Mayor Gregor Robertson was beaming yesterday, audaciously claiming he delivered gold to taxpayers by turning the bottom line of the troubled Vancouver Olympic Village from red to black.
Aquilini Investment Group, which owns the Vancouver Canucks and Rogers Arena, the site of the 2010 Winter Olympics hockey championship, paid $91 million for the remaining 67 units in the $1.1-billion complex. That meant city hall was finished paying the $630-million debt.
While Robertson tried to claim a $70-million surplus on the deal, he acknowledged the sum that developer Millennium was supposed to bring in, but didn't, for the waterfront land.
"The city obviously hoped that $200 million would come in and there'd be a lot of money to work with there," Robertson said at a news conference. "I think those were unrealistic hopes. The bid that was accepted was way higher than the other bids that came in. If you look at where the market went in 2008, 2009, it was unrealistic at that level and the city was never going to recover all that $200 million that was pledged in that original sale."
Said Michael Geller, a real estate consultant and unsuccessful 2008 NPA council candidate: "It's improper to suggest taxpayers did not lose a cent."
The Aquilini bid happened behind closed doors, but Robertson said "there were other buyers that had an opportunity to pursue this and the Aquilini offer was the one the receivers [Ernst and Young] chose."
When the global economic crisis hit in 2008, Olympic Village financier Fortress Credit Corp. withdrew and relied on the then-NPA council's guarantee. Leaked minutes of a closed-door Oct. 2008 council meeting, where developer Millennium got a $100-million bailout, helped turn the tide in Vision Vancouver's favour in that fall's election. A group of consultants was hired to advise the city, including controversial SNC Lavalin, for project oversight.
In early 2009, after Robertson declared taxpayers were on the hook for $1 billion, the city got a special exception to borrow enough to finish construction. It was delivered on-time for the 2010 Games, but when VANOC transferred the complex back to the city in May 2010, sales flopped. Ernst and Young was appointed the receiver in late 2010 and it was rebranded the Village on False Creek in Feb. 2011.
The full history of the Village remains hidden from citizens for the foreseeable future. City manager Penny Ballem, who remains the City of Vancouver's representative on the VANOC board, signed a Sept. 30, 2010 contract with VANOC and the Canadian Olympic Committee that agreed to keep minutes of VANOC board meetings, monthly financial statements and contracts sealed from the public until 2025.
Pending suits over shoddy building, 'deceptive' marketing
While Olympic Village may be debt-free, it is not yet controversy free. More than 50 owners of condos, who bought in 2007 and 2008, are still suing city hall in B.C. Supreme Court for refunds over shoddy workmanship and claims of deceptive marketing practices.
"The Olympic Village was marketed as a green ‘luxury' development. It would include many cutting edge environmental technologies," according to a Feb. 6, 2012 case plan filed by the unhappy buyers' lawyer Bryan Baynham.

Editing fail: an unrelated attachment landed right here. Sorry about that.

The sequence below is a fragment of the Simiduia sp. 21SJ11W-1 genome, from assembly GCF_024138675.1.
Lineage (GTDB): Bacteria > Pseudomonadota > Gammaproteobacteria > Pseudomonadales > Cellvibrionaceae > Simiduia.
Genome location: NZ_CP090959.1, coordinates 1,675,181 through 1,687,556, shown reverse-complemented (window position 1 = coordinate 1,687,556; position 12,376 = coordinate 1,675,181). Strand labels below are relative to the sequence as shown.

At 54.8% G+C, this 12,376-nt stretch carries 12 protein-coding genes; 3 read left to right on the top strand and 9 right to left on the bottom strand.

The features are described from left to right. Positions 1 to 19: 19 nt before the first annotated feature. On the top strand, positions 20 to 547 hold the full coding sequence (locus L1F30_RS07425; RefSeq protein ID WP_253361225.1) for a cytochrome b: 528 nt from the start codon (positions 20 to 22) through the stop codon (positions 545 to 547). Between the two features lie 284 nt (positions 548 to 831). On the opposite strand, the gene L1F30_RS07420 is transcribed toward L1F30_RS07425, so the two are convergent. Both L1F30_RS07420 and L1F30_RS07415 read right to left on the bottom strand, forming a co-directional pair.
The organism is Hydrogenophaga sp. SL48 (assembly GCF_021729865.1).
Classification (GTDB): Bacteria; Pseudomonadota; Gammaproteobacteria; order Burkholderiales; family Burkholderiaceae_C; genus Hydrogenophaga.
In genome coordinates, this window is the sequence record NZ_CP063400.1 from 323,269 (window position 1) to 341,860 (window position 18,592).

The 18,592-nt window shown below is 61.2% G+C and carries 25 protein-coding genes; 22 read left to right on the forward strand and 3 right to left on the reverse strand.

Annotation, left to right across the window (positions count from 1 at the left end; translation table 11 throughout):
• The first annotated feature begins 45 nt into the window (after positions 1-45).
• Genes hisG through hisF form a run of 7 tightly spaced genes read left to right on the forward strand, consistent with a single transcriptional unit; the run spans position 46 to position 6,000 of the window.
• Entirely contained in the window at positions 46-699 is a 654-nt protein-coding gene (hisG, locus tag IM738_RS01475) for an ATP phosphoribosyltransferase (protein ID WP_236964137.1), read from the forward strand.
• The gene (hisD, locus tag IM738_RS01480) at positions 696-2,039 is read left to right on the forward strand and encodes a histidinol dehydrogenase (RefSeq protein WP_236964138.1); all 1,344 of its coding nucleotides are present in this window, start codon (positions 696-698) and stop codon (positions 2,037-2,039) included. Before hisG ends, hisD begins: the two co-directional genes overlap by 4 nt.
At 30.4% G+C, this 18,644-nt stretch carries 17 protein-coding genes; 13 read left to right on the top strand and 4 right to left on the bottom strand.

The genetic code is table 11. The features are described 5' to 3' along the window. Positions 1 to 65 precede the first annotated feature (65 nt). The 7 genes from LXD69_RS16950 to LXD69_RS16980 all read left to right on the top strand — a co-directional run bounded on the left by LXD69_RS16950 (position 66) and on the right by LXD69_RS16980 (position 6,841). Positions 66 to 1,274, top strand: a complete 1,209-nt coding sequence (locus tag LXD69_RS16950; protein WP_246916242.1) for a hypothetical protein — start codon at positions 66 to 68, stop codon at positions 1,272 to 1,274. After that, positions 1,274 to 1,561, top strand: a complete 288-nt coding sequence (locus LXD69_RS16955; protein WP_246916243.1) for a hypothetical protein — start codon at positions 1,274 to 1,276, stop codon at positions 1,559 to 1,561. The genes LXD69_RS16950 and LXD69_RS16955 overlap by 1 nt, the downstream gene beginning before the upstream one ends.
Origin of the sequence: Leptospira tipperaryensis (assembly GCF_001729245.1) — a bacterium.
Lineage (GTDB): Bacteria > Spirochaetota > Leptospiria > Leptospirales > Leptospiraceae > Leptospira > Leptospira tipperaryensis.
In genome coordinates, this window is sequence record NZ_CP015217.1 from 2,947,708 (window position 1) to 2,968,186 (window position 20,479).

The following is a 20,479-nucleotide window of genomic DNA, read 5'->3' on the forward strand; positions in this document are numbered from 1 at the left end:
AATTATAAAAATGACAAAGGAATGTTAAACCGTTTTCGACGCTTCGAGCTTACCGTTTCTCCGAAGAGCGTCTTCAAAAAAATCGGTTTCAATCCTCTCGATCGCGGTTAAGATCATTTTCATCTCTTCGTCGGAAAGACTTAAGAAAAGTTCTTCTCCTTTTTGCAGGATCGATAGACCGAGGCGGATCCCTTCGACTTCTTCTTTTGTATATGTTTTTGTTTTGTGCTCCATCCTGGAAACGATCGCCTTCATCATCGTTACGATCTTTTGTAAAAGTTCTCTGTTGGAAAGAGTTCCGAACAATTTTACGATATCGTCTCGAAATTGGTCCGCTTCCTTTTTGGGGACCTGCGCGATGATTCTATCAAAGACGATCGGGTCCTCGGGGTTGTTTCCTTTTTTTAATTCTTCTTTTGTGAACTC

"The plaintiffs completed their purchases in spring/summer 2010. Contrary to what they had been told, the Olympic Village and strata lots therein were not luxury. In addition, they contained numerous significant defects, many of which are not remediable. Some of the environmental technologies did not work, and still do not work. While the market for condominiums had decreased since the time of purchase by about 0-10 per cent, the unsold strata lots in the Olympic Village were marked down 30-50 per cent. The plaintiffs were not delivered what they had been promised."
Ernst and Young vice-president Kevin Brennan does not do interviews, according to spokeswoman Lesli Boldt. She said the transaction announced yesterday meant the Aquilini family took over SEFC Properties Ltd. from the City of Vancouver and became the secured creditor. City hall, however, remains the defendant in the lawsuits.
"The court proceedings involve the City of Vancouver and the Salescos for the Village, not SEFC Properties. SEFC is not involved in the court proceedings," Boldt said via email.
The $91-million amount compares with the $96.31 million of liabilities mentioned in the March 12 bankruptcy filing for SEFC. The filing mentioned $92.54 million in land and buildings and $2.77 million in cash.
Buyers waiting in Asia: Aquilini
The Aquilini purchase is, by far, the biggest transaction at the False Creek complex after First Capital paid $45.1 million for the retail leases and BK Prime False Creek Residences Holdings paid $40.5 million for market rentals last year. It is not news, however, that the Aquilinis had their eye on the Village prior to the 2010 receivership. In a Jan. 2011 interview, Francesco Aquilini said the city wanted too much, but he wouldn't disclose numbers.
"Let me say there's a gap there, anybody who would buy that project and take it on would have to take in a serious amount of risk," Aquilini said. "We've got some partnerships with some Asian developers who have buyers waiting to purchase expensive units in Vancouver."
The Aquilinis have been on a buying spree since last September, when eldest son Francesco's divorce was settled out of court. The family has snapped up Washington vineyards, a chain of luxury restaurants and partnered with the Musqueam and Tsleil-Waututh nations to buy surplus provincial land in Burnaby.
While their Canucks missed the playoffs, the family ended a concession contract with Aramark a year early. Hundreds of UNITE HERE Local 40-represented workers were laid-off. The company is starting a non-union operation this summer.